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Type: Journal article
Title: Common pitfalls in syndesmotic rupture management: a clinical audit
Author: Symeonidis, P.
Iselin, L.
Chehade, M.
Stavrou, P.
Citation: Foot & Ankle International, 2013; 34(3):345-350
Publisher: Amer Orthopaedic Foot & Ankle Soc Inc
Issue Date: 2013
ISSN: 1071-1007
Statement of
Panagiotis D. Symeonidis, Lukas D. Iselin, Mellick Chehade, and Peter Stavrou
Abstract: Background: Syndesmotic injuries occur in up to 11% of all ankle injuries. Whereas the optimal fixation of syndesmotic injuries remains controversial, pitfalls in their management can lead to poor outcomes. Materials and Methods: This is a retrospective study of all ankle fractures operated on at a level 1 trauma center over a 7-year period. All cases with syndesmotic fixation were classified and patients’ notes and x-rays were reviewed. The timing of definitive syndesmotic fixation, the type of fixation (screw size and number, number of cortices), and the number of unplanned, syndesmotic-related reoperations were recorded. Seventy syndesmotic ruptures were operated on during the study period. Results: There were 19 unplanned reoperations. The 3 reasons for reoperation identified were failure to diagnose the syndesmotic injury 9/19 (47%), failure to achieve an anatomic reduction 6/19 (31%), and loss of reduction due to fixation failure 4/19 (21%). The type of fixation was not correlated with the failure rate, nor were the experience of the surgeon, the gender or the age of the patient. Conclusions: The reoperation rate for syndesmotic fixation may be higher than previously thought. In order to reduce the pitfalls in their treatment, we emphazise the importance of 3 critical points in the management of these injuries: suspect the injury, document the stability of the syndesmosis, and reduce the fibula anatomically. Level of Evidence: Level III, retrospective comparative series.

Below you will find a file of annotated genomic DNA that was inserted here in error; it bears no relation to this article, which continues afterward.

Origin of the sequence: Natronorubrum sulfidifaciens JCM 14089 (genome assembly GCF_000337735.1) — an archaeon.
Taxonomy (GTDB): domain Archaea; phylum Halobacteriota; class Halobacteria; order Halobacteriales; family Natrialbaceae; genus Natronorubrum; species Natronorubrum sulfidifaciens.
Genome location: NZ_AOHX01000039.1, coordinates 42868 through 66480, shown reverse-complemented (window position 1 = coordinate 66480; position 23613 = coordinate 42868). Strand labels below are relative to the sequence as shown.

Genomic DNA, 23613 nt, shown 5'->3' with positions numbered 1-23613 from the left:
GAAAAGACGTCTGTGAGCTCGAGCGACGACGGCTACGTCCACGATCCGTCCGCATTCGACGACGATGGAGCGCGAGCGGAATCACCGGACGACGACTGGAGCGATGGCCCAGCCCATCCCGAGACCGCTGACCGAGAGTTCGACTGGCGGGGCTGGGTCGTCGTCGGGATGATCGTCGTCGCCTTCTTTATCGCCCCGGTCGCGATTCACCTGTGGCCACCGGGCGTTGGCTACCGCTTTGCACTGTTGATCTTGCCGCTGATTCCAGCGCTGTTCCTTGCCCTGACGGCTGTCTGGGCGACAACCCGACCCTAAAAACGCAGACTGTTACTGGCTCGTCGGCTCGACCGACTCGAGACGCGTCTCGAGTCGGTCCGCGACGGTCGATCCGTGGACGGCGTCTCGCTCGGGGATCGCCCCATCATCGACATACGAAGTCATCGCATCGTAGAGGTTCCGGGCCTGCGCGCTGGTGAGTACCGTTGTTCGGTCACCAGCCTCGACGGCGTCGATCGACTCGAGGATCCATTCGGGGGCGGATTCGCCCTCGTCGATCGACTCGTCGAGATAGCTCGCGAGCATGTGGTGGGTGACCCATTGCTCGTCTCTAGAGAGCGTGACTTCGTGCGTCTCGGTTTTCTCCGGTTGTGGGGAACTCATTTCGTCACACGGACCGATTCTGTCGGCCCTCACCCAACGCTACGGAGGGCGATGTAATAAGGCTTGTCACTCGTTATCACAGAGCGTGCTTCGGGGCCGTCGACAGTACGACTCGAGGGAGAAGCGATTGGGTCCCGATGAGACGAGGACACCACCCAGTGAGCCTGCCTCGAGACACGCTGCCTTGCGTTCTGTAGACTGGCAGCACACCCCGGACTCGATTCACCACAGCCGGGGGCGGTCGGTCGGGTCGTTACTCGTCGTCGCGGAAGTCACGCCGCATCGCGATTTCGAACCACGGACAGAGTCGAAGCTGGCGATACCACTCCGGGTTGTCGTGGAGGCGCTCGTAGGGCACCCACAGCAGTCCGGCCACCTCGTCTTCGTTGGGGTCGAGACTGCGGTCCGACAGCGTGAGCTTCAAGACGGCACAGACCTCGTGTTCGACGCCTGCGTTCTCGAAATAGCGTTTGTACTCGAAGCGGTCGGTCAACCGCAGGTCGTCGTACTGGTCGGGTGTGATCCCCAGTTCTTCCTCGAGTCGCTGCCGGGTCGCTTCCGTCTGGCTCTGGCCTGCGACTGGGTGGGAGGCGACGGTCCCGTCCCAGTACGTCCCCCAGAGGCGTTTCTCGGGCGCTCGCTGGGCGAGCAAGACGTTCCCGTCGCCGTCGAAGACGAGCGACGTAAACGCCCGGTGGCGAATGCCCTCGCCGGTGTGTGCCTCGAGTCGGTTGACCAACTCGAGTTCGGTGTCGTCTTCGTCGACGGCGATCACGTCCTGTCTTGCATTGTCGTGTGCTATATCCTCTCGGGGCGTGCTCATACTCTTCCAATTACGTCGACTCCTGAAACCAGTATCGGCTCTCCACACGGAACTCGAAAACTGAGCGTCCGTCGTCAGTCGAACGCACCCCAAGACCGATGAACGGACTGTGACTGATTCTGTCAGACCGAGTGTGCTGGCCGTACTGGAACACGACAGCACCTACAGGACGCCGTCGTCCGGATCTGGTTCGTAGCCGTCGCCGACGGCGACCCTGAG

Keywords: syndesmotic injury; diastasis; failure; outcome
Rights: © The Author(s) 2013
RMID: 0020128004
DOI: 10.1177/1071100712470914
Appears in Collections:Orthopaedics and Trauma publications

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